The Golden Globes crowned James Cameron the king of the Hollywood Foreign Press Association’s little world Sunday, honoring him as best director and naming "Avatar" best drama — a pair of wins that instantly deepen the intrigue surrounding this year’s Oscar race.
(Click here for TheWrap’s complete coverage of the Golden Globes)
The Globes voters also went mainstream in the acting categories by honoring the likes of Sandra Bullock, Meryl Streep and Robert Downey Jr.
“The Hurt Locker,” which had won most of the critics awards and took home the two top prizes at Friday night’sCritics Choice Awards, went home empty-handed. “Up in the Air,” the Jason Reitman film once considered an Oscar frontrunner, won a single award for screenplay.
Bullock and Streep won best actress awards in the drama and comedy or musical categories for “The Blind Side” and “Julie & Julia,” respectively. Robert Downey Jr. won best actor for a comedy/musical for “Sherlock Holmes,” while Jeff Bridges took home the drama trophy for “Crazy Heart.”
The supporting awards went to the same two performers who’ve won virtually everything this season: Christoph Waltz for “Inglourious Basterds” and Mo’Nique for “Precious.”
Handed out by the HFPA, a group of about 80 journalists who contribute to foreign media outlets, the Golden Globes make up in visibility what they lack in critical respect. The results kept the hopes of many Oscar hopefuls alive, dealt small blows to a handful of contenders, and answered a few questions.
Who made the biggest gains?
“Avatar” was already a best-picture frontrunner, so its Best Drama and Best Director honors merely kept it on top. But Sandra Bullock’s win, coming on the heels of her tie with Streep at the Critics Choice Movie Awards, could actually make her Streep’s most serious Oscar competition.
Did any Oscar favorites slip?
“Nine” was probably the hardest hit. In Globes voters, the Weinstein Company musical figured to find the most receptive audience it’d ever experience among awards voters – and its failure to win a single award is a serious blow to its being taken seriously as a contender from this point on.
“Up in the Air” did win a screenplay award, but it was considered a real rival to “Avatar,” and it could have used another big win or two to help push it back into the top rank of the awards race.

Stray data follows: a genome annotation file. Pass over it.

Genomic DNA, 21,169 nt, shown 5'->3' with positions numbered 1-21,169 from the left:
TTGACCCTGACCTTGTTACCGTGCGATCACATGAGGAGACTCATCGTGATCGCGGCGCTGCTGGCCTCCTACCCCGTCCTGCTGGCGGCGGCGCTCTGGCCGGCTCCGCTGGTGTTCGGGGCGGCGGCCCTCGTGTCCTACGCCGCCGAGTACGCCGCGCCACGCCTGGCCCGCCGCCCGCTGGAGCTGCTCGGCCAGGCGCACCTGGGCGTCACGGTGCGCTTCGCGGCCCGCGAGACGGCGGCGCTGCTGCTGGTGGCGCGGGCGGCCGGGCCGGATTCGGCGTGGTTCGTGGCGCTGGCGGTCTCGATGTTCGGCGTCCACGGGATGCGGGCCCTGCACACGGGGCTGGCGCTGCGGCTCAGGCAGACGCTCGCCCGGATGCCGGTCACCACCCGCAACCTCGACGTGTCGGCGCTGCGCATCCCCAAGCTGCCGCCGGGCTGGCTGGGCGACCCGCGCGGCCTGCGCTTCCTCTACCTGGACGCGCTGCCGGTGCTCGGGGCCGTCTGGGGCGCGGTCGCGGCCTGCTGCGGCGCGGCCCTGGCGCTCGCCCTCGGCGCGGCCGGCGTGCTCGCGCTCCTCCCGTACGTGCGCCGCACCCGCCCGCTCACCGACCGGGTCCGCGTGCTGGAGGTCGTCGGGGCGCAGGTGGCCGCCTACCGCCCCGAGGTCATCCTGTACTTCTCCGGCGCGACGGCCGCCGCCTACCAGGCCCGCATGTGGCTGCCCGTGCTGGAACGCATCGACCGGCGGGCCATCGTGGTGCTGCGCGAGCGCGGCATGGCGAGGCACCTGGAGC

“The Hurt Locker,” on the other hand, has enough momentum from its slew of prior awards to weather being ignored by a group with little real credibility.
Did the Globe voters embarrass themselves by sucking up to stars?
Surprisingly, not very often. Bullock beat the more-heralded Carey Mulligan "An Education"), which may well be a case of star-power overwhelming the HFPA’s fondness for ingenues. But Bridges won over George Clooney, and the star-studded "Nine" fell flat.
In the best song category, where they had a chance to opt for U2 or Paul McCartney, the voters chose a song, "The Weary Kind," that came from lesser-known writers, Ryan Bingham and T Bone Burnett, but was far more integral to the film.
How important is “Avatar” to shows like this?
Very. After the third act of the show, 40 minutes in, the voiceover announcer went to commercial with the phrase, “Everyone’s wondering, will ‘Avatar’ win best drama? Next.” He was right, if by “next” he meant “12 acts and 135 minutes from now.”
After Act 5, he once again mentioned “Avatar” in the pre-commercial tease. Clearly, the NBC and dick clark productions considered it crucial to keep throwing out the name of that movie.
Who was host Ricky Gervais’ first victim?
And the winner is: Steve Carell. Gervais led off his monologue with a joke about Carrell, the star of the American version of “The Office,” which led into an extended batch of gags about Gervais’ British original.
How did Gervais do?
Apart from an alcohol-related quip about Mel Gibson, he was probably less edgy and daring than advertised.
Then again, he did take a not-so-veiled swipe at the Hollywood Foreign Press: “One thing that can’t be bought is a Golden Globe. Officially.” With that line, he justified his hiring.
Who else had the best lines of the night?
One of the funniest lines came from Paul McCartney’s introduction to the animated feature category: "Animation is not just for children. It is also for adults who take drugs."
Worst lines of the night?
Most of them came in the press room — courtesy of the reporter who asked Julianna Margulies if, since she plays "a wife who gets even" on "The Good Wife," if she had any advice for Mrs. Tiger Woods; and the one who asked "Up" composer Michael Giacchino, "How come you’re so good?"
Margulies refused to answer. ("I am not going there.") And Giacchino was succinct: "That was an awful question."